Amit Rikhi joined the American Cancer Society in 2013 — its hundredth year of existence — as Managing Director of Product Innovation. The Atlanta-based non-profit brings in about $1 billion a year in revenue, and collaborates with a “grassroots force” of three million volunteers. It’s also the biggest funder of cancer research, aside from the federal government, spending about $130 million a year to pursue cures and treatments. We spoke with Rikhi earlier this month, and he shared several slides that shed light on his team’s objectives and how they work.
When I first arrived at the American Cancer Society, in 2013, I reported to our Chief Marketing Officer. Now, I report to the President. Over the last ten months, we’ve built up the teams and put tools and processes in place. We are a small team of folks — six, including me — and we’re tasked with developing new revenue streams for ACS.
My three-year plan was, in Year One, stand the thing up and look for two or three new revenue streams. In Year Two, we’ll go full-out on maybe five new revenue streams. And by Year Three, we should be self-funded, based on the revenue we create in Year Two, so we’ll have enough to cover our budget in Year Three and beyond.
This gives you a sense for our focus:
We’re actually doing product development so that we can point to things bringing in money. That model is much more secure than just running the idea funnel.
For us, the key performance indicators are number of ideas, the percent of those ideas we select for funding, and the aggregate return-on-investment of the things we launch. We’re very concerned with identifying which ideas will have the biggest bang for the buck, and if we achieved the ROI goals we set out to achieve.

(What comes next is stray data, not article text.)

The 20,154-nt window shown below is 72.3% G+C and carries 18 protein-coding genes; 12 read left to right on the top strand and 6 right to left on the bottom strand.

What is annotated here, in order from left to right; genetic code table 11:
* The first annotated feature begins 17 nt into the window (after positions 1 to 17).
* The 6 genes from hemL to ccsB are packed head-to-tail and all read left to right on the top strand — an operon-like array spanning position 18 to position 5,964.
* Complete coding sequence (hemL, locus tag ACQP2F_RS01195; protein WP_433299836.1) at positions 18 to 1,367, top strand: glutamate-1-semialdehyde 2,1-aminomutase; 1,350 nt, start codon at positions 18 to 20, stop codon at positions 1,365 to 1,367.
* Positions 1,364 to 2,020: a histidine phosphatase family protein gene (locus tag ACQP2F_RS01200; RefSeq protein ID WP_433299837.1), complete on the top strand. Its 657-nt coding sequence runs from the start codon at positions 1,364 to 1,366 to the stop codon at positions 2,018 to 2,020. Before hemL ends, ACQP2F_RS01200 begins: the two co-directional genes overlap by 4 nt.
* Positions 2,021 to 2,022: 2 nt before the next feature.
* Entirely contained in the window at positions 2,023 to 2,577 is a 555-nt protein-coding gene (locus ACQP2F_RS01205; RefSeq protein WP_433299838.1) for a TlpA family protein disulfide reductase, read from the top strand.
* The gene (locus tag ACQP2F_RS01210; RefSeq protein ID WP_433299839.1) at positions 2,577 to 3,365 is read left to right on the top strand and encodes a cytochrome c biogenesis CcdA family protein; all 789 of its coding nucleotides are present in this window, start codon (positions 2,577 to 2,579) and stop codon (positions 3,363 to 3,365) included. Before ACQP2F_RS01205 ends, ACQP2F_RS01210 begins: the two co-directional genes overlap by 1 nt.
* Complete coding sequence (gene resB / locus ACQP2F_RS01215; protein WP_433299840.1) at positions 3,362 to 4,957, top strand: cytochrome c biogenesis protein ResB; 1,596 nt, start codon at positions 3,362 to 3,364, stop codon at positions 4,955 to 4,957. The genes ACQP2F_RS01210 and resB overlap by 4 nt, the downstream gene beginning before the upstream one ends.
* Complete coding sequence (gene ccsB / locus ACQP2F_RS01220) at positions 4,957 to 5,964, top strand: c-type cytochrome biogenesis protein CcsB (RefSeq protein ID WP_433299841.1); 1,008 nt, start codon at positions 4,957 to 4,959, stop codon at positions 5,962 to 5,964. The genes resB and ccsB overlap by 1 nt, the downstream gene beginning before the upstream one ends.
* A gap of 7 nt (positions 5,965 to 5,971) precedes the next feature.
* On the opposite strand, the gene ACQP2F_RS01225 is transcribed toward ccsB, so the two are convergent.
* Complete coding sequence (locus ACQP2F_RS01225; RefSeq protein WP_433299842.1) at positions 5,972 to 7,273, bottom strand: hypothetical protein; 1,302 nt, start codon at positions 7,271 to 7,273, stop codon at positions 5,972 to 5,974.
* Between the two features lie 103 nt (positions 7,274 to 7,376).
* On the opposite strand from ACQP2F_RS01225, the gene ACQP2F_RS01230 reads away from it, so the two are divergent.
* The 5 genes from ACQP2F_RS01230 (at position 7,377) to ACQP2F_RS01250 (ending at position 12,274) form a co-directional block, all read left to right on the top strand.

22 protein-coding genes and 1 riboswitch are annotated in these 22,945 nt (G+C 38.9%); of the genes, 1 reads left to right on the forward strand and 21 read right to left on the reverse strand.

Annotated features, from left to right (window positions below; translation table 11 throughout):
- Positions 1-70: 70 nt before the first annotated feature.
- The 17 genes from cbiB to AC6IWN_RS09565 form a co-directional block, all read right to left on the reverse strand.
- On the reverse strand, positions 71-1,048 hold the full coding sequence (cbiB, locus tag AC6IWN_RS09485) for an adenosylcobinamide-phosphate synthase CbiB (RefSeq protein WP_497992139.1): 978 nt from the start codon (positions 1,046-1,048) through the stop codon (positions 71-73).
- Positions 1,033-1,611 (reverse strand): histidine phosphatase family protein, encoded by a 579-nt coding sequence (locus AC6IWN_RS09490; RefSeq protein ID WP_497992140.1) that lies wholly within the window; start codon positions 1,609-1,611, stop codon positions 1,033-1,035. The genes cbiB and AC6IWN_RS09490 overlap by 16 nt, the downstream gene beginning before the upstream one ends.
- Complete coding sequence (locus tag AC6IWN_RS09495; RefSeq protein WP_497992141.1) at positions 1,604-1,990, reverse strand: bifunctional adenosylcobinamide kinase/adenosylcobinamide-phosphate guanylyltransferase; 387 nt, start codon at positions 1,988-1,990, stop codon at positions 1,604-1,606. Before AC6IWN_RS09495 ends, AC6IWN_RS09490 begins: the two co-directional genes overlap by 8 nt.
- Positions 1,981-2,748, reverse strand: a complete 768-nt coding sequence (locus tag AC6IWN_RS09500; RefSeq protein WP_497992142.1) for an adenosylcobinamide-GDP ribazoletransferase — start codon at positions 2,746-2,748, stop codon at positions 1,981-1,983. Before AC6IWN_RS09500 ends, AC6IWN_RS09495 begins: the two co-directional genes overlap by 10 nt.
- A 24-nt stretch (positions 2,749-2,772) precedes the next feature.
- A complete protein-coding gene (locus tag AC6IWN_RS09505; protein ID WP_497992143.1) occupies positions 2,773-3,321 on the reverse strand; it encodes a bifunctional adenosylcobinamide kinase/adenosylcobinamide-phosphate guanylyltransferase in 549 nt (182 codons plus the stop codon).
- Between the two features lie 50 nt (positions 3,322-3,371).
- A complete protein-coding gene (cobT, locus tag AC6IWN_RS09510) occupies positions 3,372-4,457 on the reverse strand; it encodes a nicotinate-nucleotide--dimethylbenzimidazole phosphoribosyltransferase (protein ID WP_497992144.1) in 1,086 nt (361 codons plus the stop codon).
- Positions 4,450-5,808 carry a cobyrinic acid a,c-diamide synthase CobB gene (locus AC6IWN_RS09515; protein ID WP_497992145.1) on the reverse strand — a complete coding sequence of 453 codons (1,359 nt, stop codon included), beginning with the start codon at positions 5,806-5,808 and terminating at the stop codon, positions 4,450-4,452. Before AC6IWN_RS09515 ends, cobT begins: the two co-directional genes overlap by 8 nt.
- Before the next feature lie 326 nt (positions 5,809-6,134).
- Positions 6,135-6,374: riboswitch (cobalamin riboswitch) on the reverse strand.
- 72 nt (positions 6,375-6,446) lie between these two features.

But a big metric for us is dollars made and dollars saved. One area we’ve been experimenting with is crowdfunding, and looking at ways to create partnerships and run campaigns there. In our first one-week test, we raised about $50,000. This year, we’re doing something to build a Hope Lodge in Salt Lake City, which is a temporary residence that serves people being treated for cancer. We think we may be able to raise $500,000 for that project.
It is critical that we collaborate with other groups at the American Cancer Society, like Marketing Insights Experience & Strategy, and Corporate Relationships & Alliances. You need to have the right people in the room when you’re trying to do something new. You have to try to find the entrepreneurs in pockets of the organization who want to move things forward. You can’t just have the spreadsheets and the PowerPoint decks — you need the people with drive.
I think an innovation group needs a portfolio of singles, doubles, and home runs. And you probably don’t want to be going for home runs in Year One, unless the organization gives you permission to do that. For us, since we’re using donor dollars, we wanted to develop our strategy in a really pragmatic way. We’re happy being more conservative in our first year. Year Three is when I see us starting to go for home runs, which are up in that upper right hand quadrant.